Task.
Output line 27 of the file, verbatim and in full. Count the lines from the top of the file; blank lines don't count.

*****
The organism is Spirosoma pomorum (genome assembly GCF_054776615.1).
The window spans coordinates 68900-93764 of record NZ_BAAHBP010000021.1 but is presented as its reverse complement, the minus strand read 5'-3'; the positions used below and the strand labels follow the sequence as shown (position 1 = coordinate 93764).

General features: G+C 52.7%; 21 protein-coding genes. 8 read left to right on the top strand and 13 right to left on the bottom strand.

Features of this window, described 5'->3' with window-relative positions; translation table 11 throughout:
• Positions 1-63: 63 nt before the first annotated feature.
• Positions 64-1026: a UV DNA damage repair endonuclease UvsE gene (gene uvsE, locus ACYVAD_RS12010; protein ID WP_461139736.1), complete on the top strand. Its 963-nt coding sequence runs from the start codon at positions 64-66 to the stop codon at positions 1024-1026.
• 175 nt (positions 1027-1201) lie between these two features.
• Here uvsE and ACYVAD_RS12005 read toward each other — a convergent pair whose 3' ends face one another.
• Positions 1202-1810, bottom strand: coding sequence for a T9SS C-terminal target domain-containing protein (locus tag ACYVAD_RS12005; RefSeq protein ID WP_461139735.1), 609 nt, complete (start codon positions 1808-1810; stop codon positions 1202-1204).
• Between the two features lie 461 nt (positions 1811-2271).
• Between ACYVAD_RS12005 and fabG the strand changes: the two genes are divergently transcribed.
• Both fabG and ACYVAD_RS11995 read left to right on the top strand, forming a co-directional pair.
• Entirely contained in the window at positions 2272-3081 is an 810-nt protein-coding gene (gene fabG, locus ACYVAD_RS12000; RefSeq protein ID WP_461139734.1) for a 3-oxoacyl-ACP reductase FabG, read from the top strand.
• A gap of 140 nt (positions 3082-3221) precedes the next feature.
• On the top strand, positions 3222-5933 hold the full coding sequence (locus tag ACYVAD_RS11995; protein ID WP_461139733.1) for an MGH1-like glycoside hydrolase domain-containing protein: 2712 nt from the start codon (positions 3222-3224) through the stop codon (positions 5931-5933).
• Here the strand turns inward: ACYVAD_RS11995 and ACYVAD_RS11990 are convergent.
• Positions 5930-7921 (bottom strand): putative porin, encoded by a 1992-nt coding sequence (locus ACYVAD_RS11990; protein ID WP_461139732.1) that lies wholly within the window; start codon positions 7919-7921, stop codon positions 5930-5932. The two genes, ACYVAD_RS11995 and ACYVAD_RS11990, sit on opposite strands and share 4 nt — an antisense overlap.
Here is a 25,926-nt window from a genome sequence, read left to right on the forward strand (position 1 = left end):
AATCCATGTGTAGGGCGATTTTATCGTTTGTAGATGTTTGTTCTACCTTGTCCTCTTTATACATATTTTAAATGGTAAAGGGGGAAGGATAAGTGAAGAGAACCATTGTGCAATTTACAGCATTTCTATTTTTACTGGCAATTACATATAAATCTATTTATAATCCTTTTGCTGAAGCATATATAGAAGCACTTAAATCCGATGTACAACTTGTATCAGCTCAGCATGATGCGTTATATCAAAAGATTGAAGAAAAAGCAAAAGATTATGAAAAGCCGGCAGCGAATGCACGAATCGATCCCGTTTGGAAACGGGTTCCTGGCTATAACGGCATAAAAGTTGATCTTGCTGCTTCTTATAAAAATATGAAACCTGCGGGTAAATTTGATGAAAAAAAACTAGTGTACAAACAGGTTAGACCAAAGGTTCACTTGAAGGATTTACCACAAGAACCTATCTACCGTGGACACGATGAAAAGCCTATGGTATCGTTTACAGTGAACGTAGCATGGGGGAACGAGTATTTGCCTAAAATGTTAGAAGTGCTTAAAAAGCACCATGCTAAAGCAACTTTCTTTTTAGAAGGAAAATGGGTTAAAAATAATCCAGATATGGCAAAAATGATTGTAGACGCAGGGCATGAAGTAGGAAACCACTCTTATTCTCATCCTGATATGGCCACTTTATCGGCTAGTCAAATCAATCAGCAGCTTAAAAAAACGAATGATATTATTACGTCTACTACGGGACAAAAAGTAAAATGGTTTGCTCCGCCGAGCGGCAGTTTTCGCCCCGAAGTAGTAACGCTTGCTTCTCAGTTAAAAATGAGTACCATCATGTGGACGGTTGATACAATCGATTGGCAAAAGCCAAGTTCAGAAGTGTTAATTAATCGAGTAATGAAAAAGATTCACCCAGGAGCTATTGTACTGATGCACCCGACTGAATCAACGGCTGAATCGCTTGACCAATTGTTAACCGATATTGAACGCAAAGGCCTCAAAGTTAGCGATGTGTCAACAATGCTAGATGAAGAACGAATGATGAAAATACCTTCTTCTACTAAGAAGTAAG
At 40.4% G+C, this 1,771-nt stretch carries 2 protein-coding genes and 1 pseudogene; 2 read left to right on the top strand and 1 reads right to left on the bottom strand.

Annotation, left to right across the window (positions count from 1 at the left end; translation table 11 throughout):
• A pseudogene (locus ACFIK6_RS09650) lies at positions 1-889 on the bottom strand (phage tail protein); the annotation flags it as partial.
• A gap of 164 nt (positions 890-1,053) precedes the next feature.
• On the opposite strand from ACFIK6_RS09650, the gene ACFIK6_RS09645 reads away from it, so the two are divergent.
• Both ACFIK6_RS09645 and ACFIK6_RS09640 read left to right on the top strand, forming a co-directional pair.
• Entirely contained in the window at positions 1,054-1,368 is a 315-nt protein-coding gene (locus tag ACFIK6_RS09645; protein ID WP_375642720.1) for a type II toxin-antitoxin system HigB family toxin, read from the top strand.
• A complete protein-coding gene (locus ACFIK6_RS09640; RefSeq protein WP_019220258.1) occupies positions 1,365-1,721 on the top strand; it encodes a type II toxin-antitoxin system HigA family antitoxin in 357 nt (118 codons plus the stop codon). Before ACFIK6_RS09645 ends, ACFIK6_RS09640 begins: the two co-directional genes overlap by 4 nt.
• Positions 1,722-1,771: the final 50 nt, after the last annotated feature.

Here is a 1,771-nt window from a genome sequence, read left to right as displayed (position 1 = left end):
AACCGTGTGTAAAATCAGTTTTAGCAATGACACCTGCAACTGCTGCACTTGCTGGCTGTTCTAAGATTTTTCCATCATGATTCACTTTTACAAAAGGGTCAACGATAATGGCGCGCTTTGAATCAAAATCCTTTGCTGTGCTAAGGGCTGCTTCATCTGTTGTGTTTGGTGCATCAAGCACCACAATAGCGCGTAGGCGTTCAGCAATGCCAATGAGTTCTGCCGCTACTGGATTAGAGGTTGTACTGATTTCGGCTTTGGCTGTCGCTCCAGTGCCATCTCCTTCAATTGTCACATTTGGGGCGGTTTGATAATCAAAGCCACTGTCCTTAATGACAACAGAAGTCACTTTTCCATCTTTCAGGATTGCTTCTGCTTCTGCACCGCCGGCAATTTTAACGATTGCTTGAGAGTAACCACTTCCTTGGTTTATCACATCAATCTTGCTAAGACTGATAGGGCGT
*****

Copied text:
• A complete protein-coding gene (locus ACFIK6_RS09640; RefSeq protein WP_019220258.1) occupies positions 1,365-1,721 on the top strand; it encodes a type II toxin-antitoxin system HigA family antitoxin in 357 nt (118 codons plus the stop codon). Before ACFIK6_RS09645 ends, ACFIK6_RS09640 begins: the two co-directional genes overlap by 4 nt.